Scheduled to travel the next day to Nagasaki and Hiroshima, the sites of the 1945 atomic bomb blasts, Pope Francis told the bishops he would “echo your own prophetic calls for nuclear disarmament.”
“I wish to meet those who still bear the wounds of this tragic episode in human history, as well as the victims of the triple disaster,” which occurred in 2011 when a strong earthquake caused a severe tsunami that flooded the Fukushima nuclear power plant. It caused a meltdown, hydrogen explosions and the release of radioactive contamination.
The continuing suffering of the victims, he said, are a reminder of “our human and Christian duty to assist those who are troubled in body and spirit, and to offer to all the Gospel message of hope, healing and reconciliation.”
“Evil has no preferences; it does not care about people’s background or identity,” Pope Francis said. “It simply bursts in with its destructive force.”
The pope prayed that Catholics would “never be afraid to pursue, here and throughout the world, a mission capable of speaking out and defending all life as a precious gift from the Lord.”
The lives of young people today need special care and protection, he told the bishops.
In a culture so often focused on “efficiency, performance and success,” the pope asked them to foster “a culture of generous and selfless love, capable of offering to everyone — and not only to those who have ‘made it’ — the possibility of a happy and successful life.”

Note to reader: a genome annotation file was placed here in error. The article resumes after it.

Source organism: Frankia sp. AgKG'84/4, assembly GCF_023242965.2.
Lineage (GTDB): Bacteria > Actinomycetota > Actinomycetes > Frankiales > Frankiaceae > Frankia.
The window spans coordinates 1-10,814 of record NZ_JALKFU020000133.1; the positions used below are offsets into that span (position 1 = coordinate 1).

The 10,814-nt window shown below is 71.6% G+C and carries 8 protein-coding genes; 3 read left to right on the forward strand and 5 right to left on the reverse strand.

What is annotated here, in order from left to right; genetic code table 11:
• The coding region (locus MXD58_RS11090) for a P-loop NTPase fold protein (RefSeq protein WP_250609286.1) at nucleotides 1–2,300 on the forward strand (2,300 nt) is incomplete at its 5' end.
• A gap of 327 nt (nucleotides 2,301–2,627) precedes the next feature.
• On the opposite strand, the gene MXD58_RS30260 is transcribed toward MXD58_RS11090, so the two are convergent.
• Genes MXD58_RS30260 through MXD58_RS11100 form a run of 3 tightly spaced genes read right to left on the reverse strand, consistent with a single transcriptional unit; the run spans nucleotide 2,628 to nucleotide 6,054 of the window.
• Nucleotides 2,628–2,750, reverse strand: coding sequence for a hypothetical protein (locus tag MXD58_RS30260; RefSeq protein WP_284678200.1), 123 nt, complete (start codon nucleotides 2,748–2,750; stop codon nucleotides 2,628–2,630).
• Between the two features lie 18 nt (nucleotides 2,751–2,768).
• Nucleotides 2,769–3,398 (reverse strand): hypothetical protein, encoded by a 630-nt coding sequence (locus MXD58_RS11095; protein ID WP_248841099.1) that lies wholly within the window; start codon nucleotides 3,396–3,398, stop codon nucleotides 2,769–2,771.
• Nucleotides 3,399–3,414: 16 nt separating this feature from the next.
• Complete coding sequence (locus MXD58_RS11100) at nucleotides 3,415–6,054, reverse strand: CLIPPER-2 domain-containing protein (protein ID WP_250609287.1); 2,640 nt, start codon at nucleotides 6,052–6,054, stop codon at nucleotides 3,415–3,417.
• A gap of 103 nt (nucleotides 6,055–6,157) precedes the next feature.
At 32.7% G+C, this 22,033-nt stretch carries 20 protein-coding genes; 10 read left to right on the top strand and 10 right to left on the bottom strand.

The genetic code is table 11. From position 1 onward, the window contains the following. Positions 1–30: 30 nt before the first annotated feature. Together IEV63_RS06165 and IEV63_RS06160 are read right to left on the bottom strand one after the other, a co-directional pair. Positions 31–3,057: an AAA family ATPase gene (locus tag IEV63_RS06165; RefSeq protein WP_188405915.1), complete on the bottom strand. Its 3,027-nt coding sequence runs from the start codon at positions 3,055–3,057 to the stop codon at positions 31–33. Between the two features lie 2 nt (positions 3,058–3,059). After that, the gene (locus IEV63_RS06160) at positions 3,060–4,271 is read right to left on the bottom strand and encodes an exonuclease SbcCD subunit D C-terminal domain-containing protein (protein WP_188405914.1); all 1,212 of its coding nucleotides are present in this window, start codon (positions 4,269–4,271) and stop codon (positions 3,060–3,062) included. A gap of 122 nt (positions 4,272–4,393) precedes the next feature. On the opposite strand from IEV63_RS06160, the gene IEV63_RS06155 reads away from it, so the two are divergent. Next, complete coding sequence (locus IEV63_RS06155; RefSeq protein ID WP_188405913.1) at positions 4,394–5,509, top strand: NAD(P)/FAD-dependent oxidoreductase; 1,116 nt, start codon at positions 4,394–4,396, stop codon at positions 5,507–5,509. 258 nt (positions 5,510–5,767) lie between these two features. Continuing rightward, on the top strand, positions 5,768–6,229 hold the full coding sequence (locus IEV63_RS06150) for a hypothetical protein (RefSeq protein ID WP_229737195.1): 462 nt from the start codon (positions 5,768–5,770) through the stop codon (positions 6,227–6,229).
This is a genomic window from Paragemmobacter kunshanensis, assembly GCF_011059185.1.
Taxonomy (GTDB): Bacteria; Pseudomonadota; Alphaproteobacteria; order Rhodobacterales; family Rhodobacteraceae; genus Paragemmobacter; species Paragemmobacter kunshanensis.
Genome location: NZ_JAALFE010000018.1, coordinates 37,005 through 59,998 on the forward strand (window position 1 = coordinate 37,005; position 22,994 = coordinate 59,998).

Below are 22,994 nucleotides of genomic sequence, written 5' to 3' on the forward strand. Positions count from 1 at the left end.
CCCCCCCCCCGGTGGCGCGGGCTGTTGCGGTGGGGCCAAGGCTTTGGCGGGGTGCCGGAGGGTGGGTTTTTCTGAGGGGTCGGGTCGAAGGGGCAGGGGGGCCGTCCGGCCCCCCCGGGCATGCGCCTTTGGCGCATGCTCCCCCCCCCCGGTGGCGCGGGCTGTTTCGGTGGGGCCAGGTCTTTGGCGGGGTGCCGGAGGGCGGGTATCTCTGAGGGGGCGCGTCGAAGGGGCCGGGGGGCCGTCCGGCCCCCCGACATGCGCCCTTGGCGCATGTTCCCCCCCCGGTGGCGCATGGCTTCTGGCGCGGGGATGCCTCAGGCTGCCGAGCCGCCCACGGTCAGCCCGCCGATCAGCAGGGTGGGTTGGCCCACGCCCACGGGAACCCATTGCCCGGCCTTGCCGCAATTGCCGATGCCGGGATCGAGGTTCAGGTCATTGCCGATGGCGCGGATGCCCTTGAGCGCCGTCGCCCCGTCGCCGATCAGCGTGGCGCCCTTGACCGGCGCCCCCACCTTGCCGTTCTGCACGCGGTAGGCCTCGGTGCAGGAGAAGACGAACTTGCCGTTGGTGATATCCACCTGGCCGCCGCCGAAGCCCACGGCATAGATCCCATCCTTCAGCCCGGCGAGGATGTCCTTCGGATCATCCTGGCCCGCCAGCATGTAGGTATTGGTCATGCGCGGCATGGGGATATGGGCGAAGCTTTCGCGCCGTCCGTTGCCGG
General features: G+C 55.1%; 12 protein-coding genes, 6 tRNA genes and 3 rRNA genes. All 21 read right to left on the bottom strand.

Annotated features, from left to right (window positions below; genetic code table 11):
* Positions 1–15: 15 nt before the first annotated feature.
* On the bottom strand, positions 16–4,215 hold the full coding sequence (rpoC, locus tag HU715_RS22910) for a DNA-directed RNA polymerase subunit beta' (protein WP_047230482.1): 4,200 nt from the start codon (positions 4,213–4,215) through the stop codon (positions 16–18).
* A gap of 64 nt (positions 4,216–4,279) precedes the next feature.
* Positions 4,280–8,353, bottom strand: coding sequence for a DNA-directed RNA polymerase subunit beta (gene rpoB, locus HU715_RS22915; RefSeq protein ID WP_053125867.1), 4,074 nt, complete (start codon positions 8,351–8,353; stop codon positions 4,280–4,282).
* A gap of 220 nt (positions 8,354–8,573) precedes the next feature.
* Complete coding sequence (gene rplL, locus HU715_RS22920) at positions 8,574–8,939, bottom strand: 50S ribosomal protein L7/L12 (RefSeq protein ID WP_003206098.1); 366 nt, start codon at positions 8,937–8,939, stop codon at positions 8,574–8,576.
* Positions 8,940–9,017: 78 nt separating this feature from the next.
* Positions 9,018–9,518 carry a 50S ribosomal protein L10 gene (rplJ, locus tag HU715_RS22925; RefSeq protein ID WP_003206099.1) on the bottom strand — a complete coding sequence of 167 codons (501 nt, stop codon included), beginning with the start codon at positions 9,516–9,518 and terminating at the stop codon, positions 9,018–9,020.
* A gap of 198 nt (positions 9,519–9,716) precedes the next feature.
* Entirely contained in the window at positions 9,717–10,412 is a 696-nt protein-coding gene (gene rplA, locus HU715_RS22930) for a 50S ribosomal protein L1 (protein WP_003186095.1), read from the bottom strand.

After the pope read his prepared remarks, he told the bishops he would like to hear their questions, comments and concerns. At that point, reporters were ushered from the room.
Help us keep you informed -- CatholicPhilly.com can't do it without youDuring CatholicPhilly.com's fall donation campaign, you have a way to help us deliver the kind of news you need to know about the Catholic Church, especially in the Philadelphia region, and the world in which we live. Every household's costs keep rising, and we're no different. We make sure your dollars in any amount go a long way toward continuing our mission to inform, form in the Catholic faith and inspire the thousands of readers who visit every month. Here is how you can help:
- A $100 gift allows us to present award-winning photos of Catholic life in our neighborhoods.
- A $50 gift enables us to cover a news event in a local parish, school or Catholic institution.
- A $20 gift lets us obtain solid faith formation resources that can deepen your spirituality and knowledge of the faith.
- A small, automated monthly donation means you can support us continually and easily.
Please join in the church's vital mission of communications by offering a gift in whatever amount that you can -- a single gift of $40, $50, $100, or more, or a monthly donation. Your gift will strengthen the fabric of our entire Catholic community.
Make your donation by check:
222 N. 17th Street
Philadelphia, PA 19103
Or by credit card here: